11. ALLOWING ZUCCINI AND OTHER SUMMER SQUASHES. Squashes are actually fruits (they contain seeds). This means they are more yin and thus, less desirable foods today. The summer squashes are very yin foods, and, for this reason, we do not recommend them. They include zuccini, sunburst and summer squashes. The winter squashes are much better, such as butternut, acorn and spaghetti squash. They are more yang, and may be eaten once or twice weekly.
12. NO MILK. The GAPS diet forbids any milk at all because milk is high in sugar. This prohibition is helpful for some people for a time. However, if one eats properly, and takes a digestive aid that we suggest, some people can tolerate up to 4 ounces of raw or organic cow or goat milk daily, but not more, when the gut heals sufficiently.
13. ALLOWING SEAWEED. The GAPS diet allows all sea vegetables. However, all of them are high in mercury today, so we do not suggest eating most seaweeds, except rarely.
An exception is kelp, which is recommended on every nutritional balancing program. It is not only rich in minerals, including iodine, that everyone needs. It is also high in alginates that bind to toxic metals and prevent their entrance into the body. Other seaweeds do not have as much or as powerful alginates or similar compounds, and for this reason are not recommended.
14. ALLOWING PEANUT BUTTER. Peanuts and peanut butter are very nutritious foods. However, most peanut butter is somewhat infected with aflatoxin, a mold that is a potent liver poison. For this reason, we do not recommend peanut butter, even natural peanut butter.
15. PLENTY OF FATS WITH EACH MEAL. The GAPS diet recommends this for everyone. We find that about 15% fat or oil are excellent for those in fast oxidation, but less is best for slow oxidizers, who have much more trouble digesting and utilizing fats and oils.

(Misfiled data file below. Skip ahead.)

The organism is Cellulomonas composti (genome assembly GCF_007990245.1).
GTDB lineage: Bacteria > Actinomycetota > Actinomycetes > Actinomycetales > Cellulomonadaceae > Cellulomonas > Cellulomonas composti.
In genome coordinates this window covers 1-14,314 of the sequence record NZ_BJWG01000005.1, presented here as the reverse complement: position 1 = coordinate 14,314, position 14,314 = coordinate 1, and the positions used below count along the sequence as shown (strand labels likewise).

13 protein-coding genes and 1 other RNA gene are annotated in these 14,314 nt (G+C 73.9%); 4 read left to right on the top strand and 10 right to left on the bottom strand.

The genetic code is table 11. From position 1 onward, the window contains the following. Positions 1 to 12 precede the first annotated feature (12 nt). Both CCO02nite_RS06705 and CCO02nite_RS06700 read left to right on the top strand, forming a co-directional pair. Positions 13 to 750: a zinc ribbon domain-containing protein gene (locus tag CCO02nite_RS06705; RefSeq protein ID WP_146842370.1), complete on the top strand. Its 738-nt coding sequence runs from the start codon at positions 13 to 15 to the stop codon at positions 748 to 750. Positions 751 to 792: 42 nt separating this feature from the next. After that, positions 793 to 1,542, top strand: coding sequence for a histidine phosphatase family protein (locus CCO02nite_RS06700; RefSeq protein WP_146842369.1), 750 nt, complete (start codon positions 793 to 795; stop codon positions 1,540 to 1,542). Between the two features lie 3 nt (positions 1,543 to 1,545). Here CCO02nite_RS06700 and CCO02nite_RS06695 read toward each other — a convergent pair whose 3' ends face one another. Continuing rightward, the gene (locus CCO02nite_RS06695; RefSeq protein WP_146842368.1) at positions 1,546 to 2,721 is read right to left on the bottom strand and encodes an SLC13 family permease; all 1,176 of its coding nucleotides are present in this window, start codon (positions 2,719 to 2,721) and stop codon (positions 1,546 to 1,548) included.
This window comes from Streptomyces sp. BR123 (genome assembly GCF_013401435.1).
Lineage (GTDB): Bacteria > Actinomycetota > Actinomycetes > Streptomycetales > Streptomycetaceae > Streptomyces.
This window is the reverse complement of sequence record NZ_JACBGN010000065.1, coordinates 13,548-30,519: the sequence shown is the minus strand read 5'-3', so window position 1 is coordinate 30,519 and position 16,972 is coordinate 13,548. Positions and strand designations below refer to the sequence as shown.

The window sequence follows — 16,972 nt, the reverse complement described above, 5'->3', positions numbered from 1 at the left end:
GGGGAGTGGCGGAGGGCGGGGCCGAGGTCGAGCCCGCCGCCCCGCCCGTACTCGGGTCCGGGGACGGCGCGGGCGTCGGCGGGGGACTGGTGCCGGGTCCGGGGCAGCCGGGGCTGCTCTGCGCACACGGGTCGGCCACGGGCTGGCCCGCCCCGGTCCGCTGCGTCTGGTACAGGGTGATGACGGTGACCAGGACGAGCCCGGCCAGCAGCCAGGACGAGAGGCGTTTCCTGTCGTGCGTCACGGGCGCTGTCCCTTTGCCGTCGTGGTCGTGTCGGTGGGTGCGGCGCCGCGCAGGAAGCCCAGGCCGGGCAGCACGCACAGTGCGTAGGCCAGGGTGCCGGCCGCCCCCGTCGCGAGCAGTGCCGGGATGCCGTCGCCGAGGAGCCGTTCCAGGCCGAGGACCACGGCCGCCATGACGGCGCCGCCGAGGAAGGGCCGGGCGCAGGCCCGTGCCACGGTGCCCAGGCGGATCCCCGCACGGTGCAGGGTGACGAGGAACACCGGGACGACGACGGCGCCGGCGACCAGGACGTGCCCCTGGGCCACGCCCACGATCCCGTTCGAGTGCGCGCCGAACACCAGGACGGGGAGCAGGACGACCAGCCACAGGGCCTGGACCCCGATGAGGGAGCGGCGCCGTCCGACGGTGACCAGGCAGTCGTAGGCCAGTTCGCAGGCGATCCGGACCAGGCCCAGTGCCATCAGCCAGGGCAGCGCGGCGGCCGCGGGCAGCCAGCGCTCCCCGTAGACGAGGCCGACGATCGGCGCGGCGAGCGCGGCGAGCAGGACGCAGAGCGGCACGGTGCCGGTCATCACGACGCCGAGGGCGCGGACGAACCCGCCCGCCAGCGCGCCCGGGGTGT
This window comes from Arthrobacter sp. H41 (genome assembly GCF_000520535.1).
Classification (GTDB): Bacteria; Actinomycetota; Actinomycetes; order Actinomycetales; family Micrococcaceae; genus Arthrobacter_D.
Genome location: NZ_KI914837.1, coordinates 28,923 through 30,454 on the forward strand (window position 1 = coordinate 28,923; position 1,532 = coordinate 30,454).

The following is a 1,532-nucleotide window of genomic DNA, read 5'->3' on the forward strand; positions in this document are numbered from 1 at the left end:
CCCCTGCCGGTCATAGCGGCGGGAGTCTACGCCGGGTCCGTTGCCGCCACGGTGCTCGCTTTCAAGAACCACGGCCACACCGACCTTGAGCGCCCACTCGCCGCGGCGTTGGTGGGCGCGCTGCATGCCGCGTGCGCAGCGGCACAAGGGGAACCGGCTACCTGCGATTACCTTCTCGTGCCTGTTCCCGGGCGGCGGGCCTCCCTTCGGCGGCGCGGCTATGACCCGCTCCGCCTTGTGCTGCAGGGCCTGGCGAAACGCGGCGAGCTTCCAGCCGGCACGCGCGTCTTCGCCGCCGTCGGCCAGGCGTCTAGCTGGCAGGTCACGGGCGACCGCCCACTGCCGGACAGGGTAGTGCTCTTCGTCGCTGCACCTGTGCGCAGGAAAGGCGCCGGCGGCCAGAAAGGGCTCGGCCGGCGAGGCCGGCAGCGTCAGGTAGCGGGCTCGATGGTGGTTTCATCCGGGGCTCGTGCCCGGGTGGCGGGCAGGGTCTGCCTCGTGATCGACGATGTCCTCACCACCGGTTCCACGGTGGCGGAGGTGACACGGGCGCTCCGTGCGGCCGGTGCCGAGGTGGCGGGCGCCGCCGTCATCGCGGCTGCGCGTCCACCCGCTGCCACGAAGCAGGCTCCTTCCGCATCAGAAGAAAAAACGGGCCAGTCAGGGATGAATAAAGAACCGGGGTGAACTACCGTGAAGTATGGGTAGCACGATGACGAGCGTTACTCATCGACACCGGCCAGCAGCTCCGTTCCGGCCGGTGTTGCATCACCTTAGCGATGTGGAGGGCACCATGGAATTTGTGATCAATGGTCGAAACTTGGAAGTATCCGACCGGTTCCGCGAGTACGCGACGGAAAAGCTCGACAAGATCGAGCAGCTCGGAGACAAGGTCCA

We prefer that people eat more cooked vegetables, and not as much fat. As explained above, too much fat in the diet may feel good for a while, but later often leads to cancers, particularly breast and other female cancers.
16. ALLOWING MEAT STOCK AND FISH STOCK. GAPS uses this to help rebuild the intestine. We find that meat broths are somewhat toxic and not helpful for development.
Bone broth, which is recommended on the GAPS diet as well, may contain lead, in our experience. We only recommend beef bone broth at this time (February 2018). For details about how to make it, read Bone Broth. We suggest cooking it for only 3-4 hours, or about 25 minutes if you pressure cook it.
17. ALLOWING SCOTCH AND VODKA. We are not sure why the GAPS diet allows some alcohol. Alcohol is very irritating to the digestive tract, can inflame yeast in the body, depletes magnesium, zinc and B-complex vitamins, damages the brain and the liver, and has many other horrible effects on the body. We suggest avoiding all alcohol-containing beverages.
18. ALLOWING HONEY. We are surprised that the GAPS diet allows raw honey. Although it is better than perhaps other sugars, honey is very yin and sweet.
We suggest avoiding all honey. You may use some cooked carrots, onions, or celery to sweeten dishes. Carrot juice is also quite sweet. Stevia is another sweetener that can be used, but only on occasion. Try not to use any sweeteners with your cooking, and to train children not to need sweeteners.
In summary, an introductory GAPS diet will help many cases of leaky gut, and is excellent for this purpose. However, staying on the diet for more than a few months is not good, in my view, as it is too low in cooked vegetables, includes foods that are not ideal, does not include the proper supplements with it, and does not include the wonderful procedures suggested on nutritional balancing programs.
We do not think the GAPS diet is necessary for those with leaky gut syndrome or those with symptoms of autism. Nutritional balancing works well, in almost all cases. However, GAPS can be tried for a few weeks or months, and often works well to stabilize the digestion. Just do not stay on it longer than a few months.